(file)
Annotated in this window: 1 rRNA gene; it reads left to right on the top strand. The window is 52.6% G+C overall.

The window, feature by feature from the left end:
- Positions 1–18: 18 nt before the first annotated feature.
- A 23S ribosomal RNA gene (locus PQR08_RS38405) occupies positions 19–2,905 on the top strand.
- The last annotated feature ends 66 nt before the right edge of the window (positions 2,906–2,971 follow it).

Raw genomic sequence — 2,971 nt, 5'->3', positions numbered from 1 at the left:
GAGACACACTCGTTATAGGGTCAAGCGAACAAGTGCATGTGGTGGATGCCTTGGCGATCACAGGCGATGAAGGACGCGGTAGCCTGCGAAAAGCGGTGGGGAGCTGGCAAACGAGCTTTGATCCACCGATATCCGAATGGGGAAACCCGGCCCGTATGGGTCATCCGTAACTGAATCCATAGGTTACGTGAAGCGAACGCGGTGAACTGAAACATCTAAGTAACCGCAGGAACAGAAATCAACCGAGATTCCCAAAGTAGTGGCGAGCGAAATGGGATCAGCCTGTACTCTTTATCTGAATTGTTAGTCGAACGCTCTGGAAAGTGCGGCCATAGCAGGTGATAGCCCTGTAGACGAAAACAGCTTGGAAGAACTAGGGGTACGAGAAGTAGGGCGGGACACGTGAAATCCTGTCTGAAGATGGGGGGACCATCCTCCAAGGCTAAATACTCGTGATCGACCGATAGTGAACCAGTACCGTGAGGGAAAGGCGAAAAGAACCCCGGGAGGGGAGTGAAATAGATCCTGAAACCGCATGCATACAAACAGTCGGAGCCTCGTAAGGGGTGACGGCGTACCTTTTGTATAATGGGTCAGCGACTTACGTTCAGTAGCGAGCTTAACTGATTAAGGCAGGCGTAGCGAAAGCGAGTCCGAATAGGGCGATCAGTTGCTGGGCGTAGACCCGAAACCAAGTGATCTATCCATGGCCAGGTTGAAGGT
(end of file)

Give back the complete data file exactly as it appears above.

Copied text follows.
Annotated in this window: 1 rRNA gene; it reads left to right on the top strand. The window is 52.6% G+C overall.

The window, feature by feature from the left end:
- Positions 1–18: 18 nt before the first annotated feature.
- A 23S ribosomal RNA gene (locus PQR08_RS38405) occupies positions 19–2,905 on the top strand.
- The last annotated feature ends 66 nt before the right edge of the window (positions 2,906–2,971 follow it).

Raw genomic sequence — 2,971 nt, 5'->3', positions numbered from 1 at the left:
GAGACACACTCGTTATAGGGTCAAGCGAACAAGTGCATGTGGTGGATGCCTTGGCGATCACAGGCGATGAAGGACGCGGTAGCCTGCGAAAAGCGGTGGGGAGCTGGCAAACGAGCTTTGATCCACCGATATCCGAATGGGGAAACCCGGCCCGTATGGGTCATCCGTAACTGAATCCATAGGTTACGTGAAGCGAACGCGGTGAACTGAAACATCTAAGTAACCGCAGGAACAGAAATCAACCGAGATTCCCAAAGTAGTGGCGAGCGAAATGGGATCAGCCTGTACTCTTTATCTGAATTGTTAGTCGAACGCTCTGGAAAGTGCGGCCATAGCAGGTGATAGCCCTGTAGACGAAAACAGCTTGGAAGAACTAGGGGTACGAGAAGTAGGGCGGGACACGTGAAATCCTGTCTGAAGATGGGGGGACCATCCTCCAAGGCTAAATACTCGTGATCGACCGATAGTGAACCAGTACCGTGAGGGAAAGGCGAAAAGAACCCCGGGAGGGGAGTGAAATAGATCCTGAAACCGCATGCATACAAACAGTCGGAGCCTCGTAAGGGGTGACGGCGTACCTTTTGTATAATGGGTCAGCGACTTACGTTCAGTAGCGAGCTTAACTGATTAAGGCAGGCGTAGCGAAAGCGAGTCCGAATAGGGCGATCAGTTGCTGGGCGTAGACCCGAAACCAAGTGATCTATCCATGGCCAGGTTGAAGGT